James Faris papers
James Faris (1936 – present) is an American cultural anthropologist and epistemologist who received his PhD from Cambridge University in 1966. He conducted fieldwork in the fishing settlement of Cat Harbour, Newfoundland, among the Nuba of Southeastern Kordofan in the Sudan, and among the Navajo in the American Southwest. His research specializations include cognitive anthropology, art and aesthetics, ritual, social organization and reproduction, anthropological linguistics, and visual anthropology and critical theory and representation. The James Faris Papers, 1960-2014, primarily document his fieldwork with the Nuba peoples of Southeastern Sudan. His papers also include materials related to representation of the Nuba peoples and various controversies in visual anthropology and documentary film that related to Leni Riefenstahl and her filmmaking among the Nuba. During the 1960s Faris was drawn into activism against the Vietnam War while at the University of Connecticut and his papers contain ephemeral materials on radical anthropology and racism from that period. The collection consists of field notes, correspondence, photographs, sound recordings, films (including scripts and transcriptions), videos, book and papers drafts, and news and magazine clippings.
Alan Harwood Papers
Greenberg, Joseph H. (Joseph Harold), 1915-2001
Alan Harwood is a Professor Emeritus at University of Massachusetts, Boston in the Anthropology Department. Trained in social anthropology he has studied illness and healing in Tanzania and communities in New York City and Boston. Harwood was the founding editor of Medical Anthropology Quarterly (new series, 1986-1991) and series editor of Cambridge Studies in Medical Anthropology (1999-2004) The bulk of this collection is composed of Alan Harwood's 1962-1964 ethnographic research among the Safwa in Tanzania (then known as Tanganyika); his research on health beliefs and medical practices of residents in a low-income area of the Bronx, New York (1967-1970); and his research in Boston, Massachusetts on different ethnic groups' conceptions of health (1994-1995). Also among his papers are materials from his involvement in the Centers for Disease Control and American Anthropological Association (AAA) Workgroup on "The Use of Race & Ethnicity as Scientific Categories" at the 1994 AAA meeting.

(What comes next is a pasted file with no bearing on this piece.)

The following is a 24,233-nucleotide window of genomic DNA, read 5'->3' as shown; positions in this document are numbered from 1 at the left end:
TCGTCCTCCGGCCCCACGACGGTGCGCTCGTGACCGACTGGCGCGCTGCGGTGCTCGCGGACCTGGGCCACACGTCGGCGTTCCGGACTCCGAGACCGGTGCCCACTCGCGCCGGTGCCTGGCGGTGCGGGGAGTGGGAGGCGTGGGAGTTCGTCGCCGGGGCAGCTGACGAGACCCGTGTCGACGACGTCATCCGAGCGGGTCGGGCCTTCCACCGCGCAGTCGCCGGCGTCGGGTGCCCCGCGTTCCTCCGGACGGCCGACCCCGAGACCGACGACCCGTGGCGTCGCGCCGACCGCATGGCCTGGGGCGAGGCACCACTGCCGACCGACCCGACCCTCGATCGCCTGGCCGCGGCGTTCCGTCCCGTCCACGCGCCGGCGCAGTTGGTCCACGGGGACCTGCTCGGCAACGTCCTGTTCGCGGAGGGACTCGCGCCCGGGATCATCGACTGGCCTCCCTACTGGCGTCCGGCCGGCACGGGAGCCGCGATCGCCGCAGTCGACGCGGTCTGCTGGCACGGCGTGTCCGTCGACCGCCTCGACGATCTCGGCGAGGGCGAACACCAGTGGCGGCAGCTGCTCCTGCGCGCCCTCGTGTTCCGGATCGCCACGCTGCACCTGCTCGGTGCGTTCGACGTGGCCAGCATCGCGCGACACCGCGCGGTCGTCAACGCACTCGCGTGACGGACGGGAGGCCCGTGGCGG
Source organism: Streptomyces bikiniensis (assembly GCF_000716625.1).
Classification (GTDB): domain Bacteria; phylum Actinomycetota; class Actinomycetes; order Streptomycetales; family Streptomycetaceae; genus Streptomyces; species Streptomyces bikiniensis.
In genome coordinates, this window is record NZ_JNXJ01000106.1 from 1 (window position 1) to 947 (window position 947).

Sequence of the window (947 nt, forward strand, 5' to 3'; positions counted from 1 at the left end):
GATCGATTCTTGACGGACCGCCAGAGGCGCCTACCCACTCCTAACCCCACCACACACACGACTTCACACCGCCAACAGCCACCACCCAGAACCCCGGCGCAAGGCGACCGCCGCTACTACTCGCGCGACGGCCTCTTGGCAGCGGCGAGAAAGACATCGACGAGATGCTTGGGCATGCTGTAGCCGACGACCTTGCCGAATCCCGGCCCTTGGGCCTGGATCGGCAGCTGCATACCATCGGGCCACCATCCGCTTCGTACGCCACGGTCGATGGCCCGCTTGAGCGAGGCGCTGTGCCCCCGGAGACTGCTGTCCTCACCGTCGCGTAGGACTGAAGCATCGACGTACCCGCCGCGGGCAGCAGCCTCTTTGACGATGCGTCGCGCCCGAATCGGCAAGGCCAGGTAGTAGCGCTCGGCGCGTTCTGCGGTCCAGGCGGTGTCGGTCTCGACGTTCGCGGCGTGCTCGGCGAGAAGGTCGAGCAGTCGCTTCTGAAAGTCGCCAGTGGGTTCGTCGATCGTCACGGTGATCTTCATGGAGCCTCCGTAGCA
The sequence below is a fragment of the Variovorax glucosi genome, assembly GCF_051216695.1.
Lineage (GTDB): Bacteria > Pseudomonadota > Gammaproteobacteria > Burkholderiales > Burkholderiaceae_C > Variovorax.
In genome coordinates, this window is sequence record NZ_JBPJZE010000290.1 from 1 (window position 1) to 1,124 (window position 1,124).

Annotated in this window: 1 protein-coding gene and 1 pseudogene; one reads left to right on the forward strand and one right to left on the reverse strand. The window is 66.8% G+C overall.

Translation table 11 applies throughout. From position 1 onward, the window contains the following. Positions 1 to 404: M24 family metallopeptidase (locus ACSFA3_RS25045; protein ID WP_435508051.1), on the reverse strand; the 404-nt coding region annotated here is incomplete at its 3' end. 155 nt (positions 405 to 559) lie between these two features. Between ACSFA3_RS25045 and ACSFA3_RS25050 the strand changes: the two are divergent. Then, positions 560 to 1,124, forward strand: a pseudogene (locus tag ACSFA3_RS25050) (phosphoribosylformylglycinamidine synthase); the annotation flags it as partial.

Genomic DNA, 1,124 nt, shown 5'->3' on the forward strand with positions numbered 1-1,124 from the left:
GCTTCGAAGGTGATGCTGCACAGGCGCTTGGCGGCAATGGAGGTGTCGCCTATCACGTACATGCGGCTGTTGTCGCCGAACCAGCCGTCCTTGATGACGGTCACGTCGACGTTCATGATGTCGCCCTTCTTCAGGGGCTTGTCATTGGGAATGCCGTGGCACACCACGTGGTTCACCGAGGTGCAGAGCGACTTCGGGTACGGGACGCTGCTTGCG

Program in African American Culture Collection
Smithsonian Institution. Program in African American Culture
The collection primarily documents the activities of the National Museum of American History's Program in African American Culture (PAAC) dating from 1979 through 2004. The Program in African American Culture (PAAC) created public programs documenting the black experience in the United States, as well as, other countries. Archival materials include photographs, programs, administrative files, magnetic tape, audiocassettes, U-matic and VHS video cassettes.
Smithsonian Folklife Festival records: 1992 Festival of American Folklife
The Smithsonian Institution Festival of American Folklife, held annually since 1967 on the National Mall in Washington, D.C., was renamed the Smithsonian Folklife Festival in 1998. The materials collected here document the planning, production, and execution of the annual Festival, produced by the Smithsonian Center for Folklife and Cultural Heritage (1999-present) and its predecessor offices (1967-1999). An overview of the entire Festival records group is available here: Smithsonian Folklife Festival records.
Charlene Hodges Byrd collection